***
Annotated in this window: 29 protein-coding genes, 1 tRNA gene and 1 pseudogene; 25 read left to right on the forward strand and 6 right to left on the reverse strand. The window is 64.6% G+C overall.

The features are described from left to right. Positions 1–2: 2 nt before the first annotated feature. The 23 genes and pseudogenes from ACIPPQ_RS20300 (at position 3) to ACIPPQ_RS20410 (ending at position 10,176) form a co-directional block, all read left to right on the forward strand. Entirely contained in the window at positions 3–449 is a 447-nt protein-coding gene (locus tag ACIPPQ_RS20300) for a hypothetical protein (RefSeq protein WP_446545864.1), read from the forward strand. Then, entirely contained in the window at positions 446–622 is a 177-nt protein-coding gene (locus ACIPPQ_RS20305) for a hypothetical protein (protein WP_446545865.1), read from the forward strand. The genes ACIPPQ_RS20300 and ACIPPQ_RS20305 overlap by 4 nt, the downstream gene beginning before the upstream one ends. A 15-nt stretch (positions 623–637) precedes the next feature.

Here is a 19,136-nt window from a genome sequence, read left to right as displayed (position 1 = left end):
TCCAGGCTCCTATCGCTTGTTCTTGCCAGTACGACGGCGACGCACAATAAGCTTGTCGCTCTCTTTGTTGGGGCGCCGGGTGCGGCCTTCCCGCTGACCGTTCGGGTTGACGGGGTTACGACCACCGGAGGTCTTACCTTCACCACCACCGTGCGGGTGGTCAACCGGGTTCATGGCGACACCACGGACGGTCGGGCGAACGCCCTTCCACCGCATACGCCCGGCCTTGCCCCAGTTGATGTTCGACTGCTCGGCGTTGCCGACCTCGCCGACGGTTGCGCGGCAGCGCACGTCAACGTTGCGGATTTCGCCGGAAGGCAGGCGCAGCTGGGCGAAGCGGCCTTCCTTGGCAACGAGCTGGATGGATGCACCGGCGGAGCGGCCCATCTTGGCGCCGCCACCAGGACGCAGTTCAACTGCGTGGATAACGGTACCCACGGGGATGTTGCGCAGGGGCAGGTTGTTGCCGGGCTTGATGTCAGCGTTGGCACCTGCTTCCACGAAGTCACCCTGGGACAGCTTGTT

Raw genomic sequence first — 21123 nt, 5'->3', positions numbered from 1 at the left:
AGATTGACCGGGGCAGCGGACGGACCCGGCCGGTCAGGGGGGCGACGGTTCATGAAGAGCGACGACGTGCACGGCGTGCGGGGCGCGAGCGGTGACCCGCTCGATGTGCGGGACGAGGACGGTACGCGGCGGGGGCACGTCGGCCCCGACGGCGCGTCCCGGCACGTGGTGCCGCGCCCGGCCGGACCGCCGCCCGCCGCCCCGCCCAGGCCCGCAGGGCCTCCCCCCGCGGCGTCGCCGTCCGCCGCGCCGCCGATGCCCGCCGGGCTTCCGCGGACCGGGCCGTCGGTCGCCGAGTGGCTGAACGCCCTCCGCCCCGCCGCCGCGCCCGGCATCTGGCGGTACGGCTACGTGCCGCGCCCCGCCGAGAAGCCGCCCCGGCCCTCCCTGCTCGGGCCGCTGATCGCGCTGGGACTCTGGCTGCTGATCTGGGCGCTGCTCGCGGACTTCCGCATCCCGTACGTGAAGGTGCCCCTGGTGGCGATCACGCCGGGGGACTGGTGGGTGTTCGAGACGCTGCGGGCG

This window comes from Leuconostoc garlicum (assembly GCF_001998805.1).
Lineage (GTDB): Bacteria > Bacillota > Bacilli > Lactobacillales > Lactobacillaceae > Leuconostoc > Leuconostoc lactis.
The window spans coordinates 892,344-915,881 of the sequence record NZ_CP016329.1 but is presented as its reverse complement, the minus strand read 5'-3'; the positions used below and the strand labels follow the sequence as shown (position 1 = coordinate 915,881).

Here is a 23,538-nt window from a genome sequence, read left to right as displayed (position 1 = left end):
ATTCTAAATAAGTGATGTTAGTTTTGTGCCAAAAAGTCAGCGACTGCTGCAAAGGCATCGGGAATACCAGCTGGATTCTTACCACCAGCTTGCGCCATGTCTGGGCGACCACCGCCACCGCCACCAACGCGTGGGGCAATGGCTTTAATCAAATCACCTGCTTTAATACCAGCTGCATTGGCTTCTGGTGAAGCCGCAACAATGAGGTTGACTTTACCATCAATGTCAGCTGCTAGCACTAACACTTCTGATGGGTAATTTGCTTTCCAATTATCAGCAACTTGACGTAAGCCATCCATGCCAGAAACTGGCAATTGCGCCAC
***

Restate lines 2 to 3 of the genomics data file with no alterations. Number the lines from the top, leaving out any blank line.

The features are described from left to right. Positions 1–2: 2 nt before the first annotated feature. The 23 genes and pseudogenes from ACIPPQ_RS20300 (at position 3) to ACIPPQ_RS20410 (ending at position 10,176) form a co-directional block, all read left to right on the forward strand. Entirely contained in the window at positions 3–449 is a 447-nt protein-coding gene (locus tag ACIPPQ_RS20300) for a hypothetical protein (RefSeq protein WP_446545864.1), read from the forward strand. Then, entirely contained in the window at positions 446–622 is a 177-nt protein-coding gene (locus ACIPPQ_RS20305) for a hypothetical protein (protein WP_446545865.1), read from the forward strand. The genes ACIPPQ_RS20300 and ACIPPQ_RS20305 overlap by 4 nt, the downstream gene beginning before the upstream one ends. A 15-nt stretch (positions 623–637) precedes the next feature.

Here is a 19,136-nt window from a genome sequence, read left to right as displayed (position 1 = left end):